There is a classic short story, "The Monkey's Paw," about a man who wishes for money. His wish is granted when he receives an unexpected windfall. Unfortunately, it is compensation for the death of his only son in a horrible accident. The moral, of course: Be careful what you wish for.
Some broadcasters may have put themselves in a similar position, having wished for the return of the 35% audience-reach cap, only to find that it comes at a much higher price—major reregulation—than they had bargained for. Broadcasters may have misplayed their hand, but there was a wild card in the deck: a general backlash against deregulation from a loud and Internet-mobilized opposition. Without that, the scenario might well have played out as a traditional inside-the-Beltway horse trade. As it is, there is much finger-pointing and backpedaling. The former is pointless; the latter may be too little too late.
The moveon.org crowd has since moved on to straw presidential polls and the '04 race, but it will likely turn its attentions back to the media-ownership issue during the July hearings that accompany the pending rereg bills. And there are other interested observers. With its merger with SAG gone a cropper, AFTRA said last week that its immediate attention will return to working to stem the tide of deregulation. Whatever shape the opposition takes, the dynamic between the media and its public seems to have changed.
One thing that apparently hasn't changed is some broadcasters' willingness to go along to get along. When Cox's Andy Fisher was asked whether his company would trade some editorial independence—i.e., acquiesce to more public-interest obligations, in exchange for a 35% cap—what should have been an unequivocal no was a noncommittal "I can't predict Cox's position on speculative legislative provisions." It's an ambivalence about regulation that too many broadcasters share.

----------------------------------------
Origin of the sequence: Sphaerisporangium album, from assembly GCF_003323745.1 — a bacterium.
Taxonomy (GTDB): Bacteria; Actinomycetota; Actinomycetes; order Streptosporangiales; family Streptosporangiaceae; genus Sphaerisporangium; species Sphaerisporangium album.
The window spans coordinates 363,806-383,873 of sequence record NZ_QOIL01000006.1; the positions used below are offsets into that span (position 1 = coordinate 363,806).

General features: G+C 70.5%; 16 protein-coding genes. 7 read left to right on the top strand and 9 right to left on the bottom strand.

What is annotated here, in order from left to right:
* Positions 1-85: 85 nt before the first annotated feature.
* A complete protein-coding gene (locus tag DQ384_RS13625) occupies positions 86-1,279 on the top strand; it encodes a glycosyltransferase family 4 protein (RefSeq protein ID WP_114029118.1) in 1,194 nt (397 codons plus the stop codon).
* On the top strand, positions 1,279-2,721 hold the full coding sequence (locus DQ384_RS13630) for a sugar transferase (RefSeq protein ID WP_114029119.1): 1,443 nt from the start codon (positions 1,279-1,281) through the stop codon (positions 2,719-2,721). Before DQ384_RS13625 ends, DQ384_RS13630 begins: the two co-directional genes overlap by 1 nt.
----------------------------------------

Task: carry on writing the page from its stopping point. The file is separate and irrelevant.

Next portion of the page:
Well, we can predict the position of anti-dereg forces when broadcasters come asking for digital must-carry. Having shown themselves willing to trade away freedom for strategic advantage, broadcasters can expect all manner of content and structural regulations as the quid pro quo for digital carriage. Our fear is that they will be willing to make that bargain as well.
If anti-dereg forces have their way, their cobbled-together creation would, among other things, exhume the 35% cap and the ban on newspaper/broadcast crossownership, boost indecency fines and the threat of license revocations, break up some radio clusters, establish programming quotas, and create additional public-interest and reporting requirements.
In "The Monkey's Paw," the old man is persuaded by his wife to wish his dead son alive again, only to find that he is now a mangled, undead creature. Local broadcasters have helped create their own monster. Some by sacrificing too much in their power struggle with the networks, others by trading on the freedoms they have already gained as though high rollers with a new stack of chips rather than stewards of an industry with a problematic regulatory status. It is a monster their lobbyists may no longer be able to control.